Winds out of the south, southeast and southwest hammered the West Central Mountains through the second half of last week. Wind gusts were in the 40-60 MPH range on the higher peaks and ridges with sustained winds in the 20+range. These strong winds did a great job loading and crossloading slopes on east, north and west facing aspects as well as loading slopes below rocky or steep headwalls well below the ridgetops. Windslabs range from very stiff to soft today and from a few inches to over a foot thick. Some of these windslabs formed on the crusts that developed during our last high pressure. Look for clues like cracking and collapsing as well as other obvious signs of windslab like a textured or scalloped snow surface or pillows and drifts as you are moving through the mountains today. Additional snowfall on Friday evening also did a great job camouflaging some of these obvious clues so pay attention to the way the snow feels as you travel today, if you encounter a hollow, punchy, or drummy feeling snow surface you are on windslab. Snowmobiles may have more of an affect on these slabs than skiers where they are more dense or firm. Wind slabs often let you get well out on to them before you are able to trigger them trapping you in the middle of the slab when it is triggered.
Natural R1/D1 windslab avalanche triggered by a failing cornice on a NNW slope near Pearl Lake 2/23/16:
With temperatures climbing back into the mid 40's over the next few days and mostly sunny skies, we can expect a rise in loose/wet, roller ball and point release avalanche activity on steeper aspects affected by the sun and rising temperatures. The temps didn't quite get warm enough for these aspects to start shedding snow yesterday but the likelihood is increasing today with the temps and will continue tomorrow and Friday. In addition large cornices have developed on many northerly aspects this winter and have already begun to fail. Keep your eyes open for what is above you if you are on the shady side too. As the temps climb, more of these big cornices are going to fail as well. When the temperature climbs, you will need to find cooler slopes or call it a day.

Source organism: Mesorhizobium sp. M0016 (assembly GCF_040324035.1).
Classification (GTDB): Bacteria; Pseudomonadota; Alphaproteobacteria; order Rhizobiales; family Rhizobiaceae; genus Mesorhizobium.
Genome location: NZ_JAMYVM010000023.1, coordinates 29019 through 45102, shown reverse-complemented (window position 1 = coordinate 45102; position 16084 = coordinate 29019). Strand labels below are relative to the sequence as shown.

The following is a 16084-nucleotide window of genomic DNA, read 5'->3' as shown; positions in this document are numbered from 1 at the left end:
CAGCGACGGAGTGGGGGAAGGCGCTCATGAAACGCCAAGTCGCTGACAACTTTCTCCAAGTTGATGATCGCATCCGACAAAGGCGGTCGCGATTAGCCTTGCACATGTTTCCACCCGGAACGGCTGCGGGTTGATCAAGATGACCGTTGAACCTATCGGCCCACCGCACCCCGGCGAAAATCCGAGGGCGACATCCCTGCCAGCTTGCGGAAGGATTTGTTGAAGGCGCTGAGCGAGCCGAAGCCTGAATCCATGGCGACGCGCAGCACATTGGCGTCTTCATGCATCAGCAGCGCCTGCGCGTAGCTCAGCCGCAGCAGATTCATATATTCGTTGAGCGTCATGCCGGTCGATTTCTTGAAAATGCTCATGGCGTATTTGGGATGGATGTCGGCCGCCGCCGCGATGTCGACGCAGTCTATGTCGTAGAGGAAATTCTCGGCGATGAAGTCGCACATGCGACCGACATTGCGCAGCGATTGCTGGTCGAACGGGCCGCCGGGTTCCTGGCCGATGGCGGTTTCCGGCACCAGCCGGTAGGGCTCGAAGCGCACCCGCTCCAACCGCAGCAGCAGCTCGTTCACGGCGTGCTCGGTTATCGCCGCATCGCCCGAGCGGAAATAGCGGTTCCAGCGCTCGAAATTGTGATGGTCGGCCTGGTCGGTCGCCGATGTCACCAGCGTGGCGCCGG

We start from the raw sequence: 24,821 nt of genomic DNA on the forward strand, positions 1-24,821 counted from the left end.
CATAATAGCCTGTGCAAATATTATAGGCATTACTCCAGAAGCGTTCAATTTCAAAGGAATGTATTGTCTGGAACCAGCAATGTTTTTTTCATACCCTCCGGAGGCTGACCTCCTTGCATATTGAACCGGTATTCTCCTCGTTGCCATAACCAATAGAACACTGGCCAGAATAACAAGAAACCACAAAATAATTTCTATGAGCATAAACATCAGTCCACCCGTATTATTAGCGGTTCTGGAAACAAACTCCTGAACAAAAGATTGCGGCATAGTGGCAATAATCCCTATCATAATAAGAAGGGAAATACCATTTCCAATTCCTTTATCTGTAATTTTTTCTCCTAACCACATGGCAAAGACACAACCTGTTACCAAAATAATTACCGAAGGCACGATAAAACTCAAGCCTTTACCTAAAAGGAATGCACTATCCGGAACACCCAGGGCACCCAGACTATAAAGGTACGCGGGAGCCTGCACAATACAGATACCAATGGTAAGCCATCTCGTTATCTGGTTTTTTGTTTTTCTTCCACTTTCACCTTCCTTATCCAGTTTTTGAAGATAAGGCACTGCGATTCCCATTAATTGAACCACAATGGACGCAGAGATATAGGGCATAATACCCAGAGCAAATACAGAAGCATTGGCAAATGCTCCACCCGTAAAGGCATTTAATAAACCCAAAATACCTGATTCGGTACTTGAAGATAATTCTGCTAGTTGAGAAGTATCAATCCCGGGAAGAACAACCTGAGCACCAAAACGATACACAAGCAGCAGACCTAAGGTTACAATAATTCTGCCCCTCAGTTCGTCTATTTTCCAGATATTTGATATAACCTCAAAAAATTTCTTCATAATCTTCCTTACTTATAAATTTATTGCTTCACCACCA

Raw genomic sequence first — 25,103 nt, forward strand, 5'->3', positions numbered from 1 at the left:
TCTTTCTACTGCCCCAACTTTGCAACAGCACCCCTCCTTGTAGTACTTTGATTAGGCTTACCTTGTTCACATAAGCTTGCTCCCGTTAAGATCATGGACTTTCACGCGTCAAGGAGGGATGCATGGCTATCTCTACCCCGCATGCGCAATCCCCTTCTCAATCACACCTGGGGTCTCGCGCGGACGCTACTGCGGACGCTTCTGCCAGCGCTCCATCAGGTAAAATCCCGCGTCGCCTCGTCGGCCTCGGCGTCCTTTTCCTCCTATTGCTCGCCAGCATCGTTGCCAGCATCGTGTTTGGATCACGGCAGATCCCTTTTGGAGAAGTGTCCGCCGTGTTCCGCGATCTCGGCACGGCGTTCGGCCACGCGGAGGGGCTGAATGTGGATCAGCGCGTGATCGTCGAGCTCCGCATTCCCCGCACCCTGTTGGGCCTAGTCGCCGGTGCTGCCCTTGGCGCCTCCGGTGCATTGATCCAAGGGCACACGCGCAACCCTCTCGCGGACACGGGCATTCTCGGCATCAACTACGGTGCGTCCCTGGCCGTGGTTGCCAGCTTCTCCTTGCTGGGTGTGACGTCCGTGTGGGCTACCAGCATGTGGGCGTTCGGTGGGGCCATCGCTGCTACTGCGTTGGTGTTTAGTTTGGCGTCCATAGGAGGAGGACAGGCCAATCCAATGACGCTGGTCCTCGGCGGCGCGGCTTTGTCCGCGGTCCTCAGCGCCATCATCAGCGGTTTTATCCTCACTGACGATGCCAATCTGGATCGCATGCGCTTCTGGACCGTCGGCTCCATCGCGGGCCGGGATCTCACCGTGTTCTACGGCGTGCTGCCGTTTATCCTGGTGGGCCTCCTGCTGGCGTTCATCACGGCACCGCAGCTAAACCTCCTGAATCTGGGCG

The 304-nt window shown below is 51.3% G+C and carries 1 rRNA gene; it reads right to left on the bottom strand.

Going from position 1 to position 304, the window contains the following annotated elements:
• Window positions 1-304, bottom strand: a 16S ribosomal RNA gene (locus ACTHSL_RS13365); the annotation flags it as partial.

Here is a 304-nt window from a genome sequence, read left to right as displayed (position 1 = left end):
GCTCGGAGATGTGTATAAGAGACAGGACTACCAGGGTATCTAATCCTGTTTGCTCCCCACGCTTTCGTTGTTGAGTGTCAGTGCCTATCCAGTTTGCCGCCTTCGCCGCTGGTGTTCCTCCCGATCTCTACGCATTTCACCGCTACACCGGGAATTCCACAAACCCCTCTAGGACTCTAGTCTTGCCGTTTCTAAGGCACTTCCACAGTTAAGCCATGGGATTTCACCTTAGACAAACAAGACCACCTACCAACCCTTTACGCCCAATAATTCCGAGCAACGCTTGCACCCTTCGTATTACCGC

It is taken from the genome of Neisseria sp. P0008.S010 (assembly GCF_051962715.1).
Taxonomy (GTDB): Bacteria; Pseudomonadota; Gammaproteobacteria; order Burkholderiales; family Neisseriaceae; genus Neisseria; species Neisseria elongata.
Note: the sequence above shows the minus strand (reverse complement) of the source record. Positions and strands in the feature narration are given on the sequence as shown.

Ladies, Don't forget about our Diva Avalanche Class this weekend at Tamarack Resort. Show up early for yoga and coffee or come just for the class. Stay late for Happy Hour at Seven Devils Pub! Register by clicking on the class for more info. Suggested donation of $10 for the Friends of the Payette Avalanche Center.
We traveled into Marge Lake yesterday to check out a natural avalanche that occurred on Friday last week yesterday. The slide occurred on a a windloaded NNW aspect and looked like it failed early Friday and had a few inches of new snow on top of the debris, based on its size relative to the path or slope it would be classified as R2/ D 1.5-2 because of its potential to bury a person and the amount of debris. We saw a couple of other small avalanches(R1/D1) on nearby NNW slopes that were newer and looked like they failed in shallow wind slabs that were triggered by falling cornices above.
Based on our stability tests and lack of recent avalanche activity associated with the buried surface hoar layer over the last 3 weeks, we are phasing the deep slab/persistent weak layer problem out of the advisory for now. If (or when) temperatures allow melting water to percolate through the snowpack we could see this particular bogeyman make another visit to the West Central Mountains. Keep this layer in mind if you are skiing or riding on protected Northerly slopes with a steep, shallow snowpack because you could still be unlucky enough to find a trigger point for a large and unsurvivable avalanche on the wrong slope even though the chances are low.
Expect mostly sunny conditions with some high clouds today. Temperatures will begin to rise today and continue through Friday with some of the warmest temperatures of the year forecasted for tomorrow and Friday. A strengthening Inversion will keep lower elevation temperatures slightly cooler as the mountains warm to 8-12 degrees above normal for this time of the year. A shortwave trough will enter the Pacific NW on Friday with increasing precipitation on Friday night and through the weekend. Based on temperature models, a raincoat or umbrella may be a safe bet on Saturday...
This avalanche advisory is provided through a partnership between the Payette National Forest and the Payette Avalanche Center. This advisory covers the West Central Mountains between Hard Butte on the north and Council Mountain on the south. This advisory applies only to backcountry areas outside established ski area boundaries. This advisory describes general avalanche conditions and local variations always occur. This advisory expires at midnight on the posted day unless otherwise noted. The information in this advisory is provided by the USDA Forest Service who is solely responsible for its content.